“What has been will be again, what has been done will be done again; there is nothing new under the sun.” Ecclesiastes 1:9
The next generation has all of history at their fingertips. Literally. One problem: having it available and knowing history are two entirely different things.
Edmund Burke stated: “Those who don’t know history are destined to repeat it.”
I know it is stretch in this day and time when technology has changed the landscape to say that history repeats itself, but in many ways, it does. If it didn’t, then you wouldn’t have ongoing efforts to erase or even rewrite history.
The Cultural Revolution in China was an attempt to purge the impure elements of Chinese society. It was an all-out attack on Chinese society by Mao Zedong. It resulted in the death of at least 1.5 million people. It attempted to erase history.
It was a repeat of Stalin in Russia and the French Revolution in the late 18th century. In both cases, the intellectuals, scholars and elderly were attacked, imprisoned or killed.
In Russia, the “bourgeois” or ruling class were all but exterminated. It was done under the auspices of an ideology, but it really was about power. It’s always about power.
So, what we have learned is that, if you don’t like your history, you can try and eliminate it like Stalin and Mao. Or, you can use a more subtle tactic which is to rewrite it. You just revise history to fit your narrative.
That’s happening now in many school systems in America. The College Board came out with a controversial AP U.S. History (APUSH) which is revisionist. The proponents deflect any criticism as coming from “ignorant” chauvinists.
It is still a battleground, particularly when 55 Scholars from a broad variety of disciplines protested its changes. The changes emphasize the warts or “blemishes” of the past, not on the achievements or successes.
This is a big deal. In 2015, Congress was called on to withhold funding from nonprofits that developed APUSH because it “emphasizes negative aspects of our nation’s history while omitting or minimizing positive aspects.”
The revisionist narrative is that all whites are responsible for slavery and are to be condemned (no matter that they didn’t do it, but they are condemned since their forebearers may have been involved).
The result is a push for “reparations” to those in the current generation whose forbearers were “oppressed”. The idea is that the victims should receive some monetary benefit from those whose ancestors were responsible.
In effect, all whites are racists – the revisionist history is based on white supremacy. And if you buy that, then you, as a white, are unable to fix it unless you fork over some money. That narrative doesn’t bother to note that slavery exists today.
In fact, slavery is a bigger problem than it was 100 years ago. There are an estimated 45 million in slavery today. Instead of attempting to eradicate slavery entirely, those pushing this narrative want to make victimhood its goal.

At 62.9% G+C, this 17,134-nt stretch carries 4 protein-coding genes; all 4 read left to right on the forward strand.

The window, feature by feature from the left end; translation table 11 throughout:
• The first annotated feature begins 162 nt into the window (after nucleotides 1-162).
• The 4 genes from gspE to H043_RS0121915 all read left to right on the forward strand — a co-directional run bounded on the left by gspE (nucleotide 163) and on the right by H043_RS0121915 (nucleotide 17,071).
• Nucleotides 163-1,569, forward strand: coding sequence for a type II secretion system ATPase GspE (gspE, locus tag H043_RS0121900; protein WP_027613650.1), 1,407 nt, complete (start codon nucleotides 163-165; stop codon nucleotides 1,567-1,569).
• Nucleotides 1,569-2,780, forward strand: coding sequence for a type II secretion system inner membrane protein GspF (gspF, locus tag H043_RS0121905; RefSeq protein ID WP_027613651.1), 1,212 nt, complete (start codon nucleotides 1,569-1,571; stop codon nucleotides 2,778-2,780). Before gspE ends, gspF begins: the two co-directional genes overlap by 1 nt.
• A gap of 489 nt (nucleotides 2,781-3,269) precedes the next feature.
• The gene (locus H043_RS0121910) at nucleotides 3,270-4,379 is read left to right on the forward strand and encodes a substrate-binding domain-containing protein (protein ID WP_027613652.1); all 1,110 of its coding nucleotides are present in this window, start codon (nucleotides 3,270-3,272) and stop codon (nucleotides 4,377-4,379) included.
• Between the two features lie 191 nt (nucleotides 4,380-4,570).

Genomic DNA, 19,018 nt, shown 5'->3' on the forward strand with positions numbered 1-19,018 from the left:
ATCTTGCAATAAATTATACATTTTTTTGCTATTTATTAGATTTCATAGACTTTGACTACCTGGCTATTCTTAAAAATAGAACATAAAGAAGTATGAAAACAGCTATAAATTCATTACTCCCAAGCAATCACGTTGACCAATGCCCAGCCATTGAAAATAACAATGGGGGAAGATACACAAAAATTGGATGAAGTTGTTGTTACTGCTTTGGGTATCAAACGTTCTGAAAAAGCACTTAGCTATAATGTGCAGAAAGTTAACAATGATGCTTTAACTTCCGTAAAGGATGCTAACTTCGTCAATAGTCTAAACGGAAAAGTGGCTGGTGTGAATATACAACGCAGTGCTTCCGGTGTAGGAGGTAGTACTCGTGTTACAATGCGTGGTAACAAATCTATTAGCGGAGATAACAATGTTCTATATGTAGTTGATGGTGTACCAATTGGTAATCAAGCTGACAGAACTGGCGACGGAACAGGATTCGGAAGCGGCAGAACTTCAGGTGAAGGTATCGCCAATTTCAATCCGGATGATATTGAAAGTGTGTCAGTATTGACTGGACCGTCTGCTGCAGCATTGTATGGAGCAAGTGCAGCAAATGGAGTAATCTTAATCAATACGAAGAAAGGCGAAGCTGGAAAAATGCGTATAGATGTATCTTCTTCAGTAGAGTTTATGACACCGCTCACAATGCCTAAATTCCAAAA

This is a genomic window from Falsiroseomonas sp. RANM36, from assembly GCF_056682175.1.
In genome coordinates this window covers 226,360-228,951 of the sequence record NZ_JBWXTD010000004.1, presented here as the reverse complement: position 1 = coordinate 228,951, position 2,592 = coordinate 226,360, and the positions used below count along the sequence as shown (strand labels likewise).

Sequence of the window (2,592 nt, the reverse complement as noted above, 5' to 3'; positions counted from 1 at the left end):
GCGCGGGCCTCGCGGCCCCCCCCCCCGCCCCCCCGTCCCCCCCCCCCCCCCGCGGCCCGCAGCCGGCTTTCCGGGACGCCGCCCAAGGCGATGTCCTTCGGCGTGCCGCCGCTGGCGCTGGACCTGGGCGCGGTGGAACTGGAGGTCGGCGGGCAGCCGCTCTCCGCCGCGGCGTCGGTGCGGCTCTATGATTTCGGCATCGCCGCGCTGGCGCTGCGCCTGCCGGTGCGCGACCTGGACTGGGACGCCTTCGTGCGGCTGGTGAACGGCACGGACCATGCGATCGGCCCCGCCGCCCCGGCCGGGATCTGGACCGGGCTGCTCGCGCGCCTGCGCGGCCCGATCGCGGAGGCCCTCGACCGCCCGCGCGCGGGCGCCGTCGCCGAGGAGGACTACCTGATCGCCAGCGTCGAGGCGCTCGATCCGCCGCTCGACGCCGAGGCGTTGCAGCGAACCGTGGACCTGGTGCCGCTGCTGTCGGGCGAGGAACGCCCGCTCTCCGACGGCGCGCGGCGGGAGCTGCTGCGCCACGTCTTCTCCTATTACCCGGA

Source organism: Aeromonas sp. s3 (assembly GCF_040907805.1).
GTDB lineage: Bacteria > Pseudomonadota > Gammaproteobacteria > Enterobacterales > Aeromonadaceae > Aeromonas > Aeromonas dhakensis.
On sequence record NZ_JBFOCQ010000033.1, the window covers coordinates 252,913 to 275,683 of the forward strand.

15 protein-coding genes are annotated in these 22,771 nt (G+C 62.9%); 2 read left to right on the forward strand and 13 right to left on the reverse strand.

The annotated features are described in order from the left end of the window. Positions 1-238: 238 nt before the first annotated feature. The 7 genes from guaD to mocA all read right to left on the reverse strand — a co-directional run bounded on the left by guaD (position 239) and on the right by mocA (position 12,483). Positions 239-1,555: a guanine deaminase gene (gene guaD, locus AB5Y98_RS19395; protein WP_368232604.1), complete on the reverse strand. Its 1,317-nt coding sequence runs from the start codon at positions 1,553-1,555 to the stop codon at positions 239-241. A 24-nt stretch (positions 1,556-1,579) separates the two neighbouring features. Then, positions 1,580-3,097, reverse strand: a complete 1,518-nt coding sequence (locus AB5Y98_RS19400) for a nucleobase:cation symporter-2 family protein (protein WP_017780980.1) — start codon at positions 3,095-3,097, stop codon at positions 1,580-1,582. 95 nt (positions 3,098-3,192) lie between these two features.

Slavery and racism have become the new “original sin”. Once you have sinned, you cannot be redeemed. That’s a dark message today, and it is being broadcast in the media and in our school systems.
One problem: it is not the original sin. That happened back in the garden when Eve, then Adam, ate the forbidden fruit. The bible is full of flawed leaders, but the message is clear that even a flawed leader can make great achievements and be redeemed.
King David was flawed: he had Bathsheba’s husband killed so he could have an affair. Yet he was called a man after God’s own heart. Imagine what a revisionist version of David’s conduct viewed in the prism of the #MeToo movement would look like today?
Geoffrey Botkin wrote a telling article on why the public schools teach revisionist history. He traces it back to the early 20th century when a group of educators from Columbia Teachers College received funding from large foundations (Rockefeller, Ford and Carnegie) to change the curriculum for history in schools.
He quotes Sam Blumenfield who said: “The plain truth is that there has been in this country a deliberate plan to change American education so that the American people can easily be led into socialism.”
Botkin’s research found that the foundations that supported the revisionist mission had several motivations, including an attempt to “mold people through schooling“, and “eliminate tradition and scholarship“. There was a “clear intent to weaken parental influence” and “overthrow accepted (theological) custom”.
Their goal was to create Perfectionism as the “new secular religion aimed at making the perfection of human nature, not salvation or happiness, the purpose of existence”.
No surprise that a majority of the next generation find socialism preferable to capitalism.
The challenge as a Christian is not to put your head in the sand but recognize that a battle is being waged for the minds and souls of the next generation. The revisionist agenda wants to eliminate the significance of the past and religion by putting society and the future on man’s terms.
God, in this agenda, gets shown the back door. We cannot let that happen.
MENTOR TAKEAWAY: Help your mentee look at original sources for history – not doctored textbooks. Help them to analyze them through a Biblical grid to come up with their own conclusions.
FURTHER RESOURCES: Why the Public School System Teaches Revisionist History (2010)
The Dumbing Down of America by John Gatto
It’s the 21t Century. Yet Slavery is alive and well. Washington Post
MentorLink:For more information about MentorLink, go to www.mentorlink.org.
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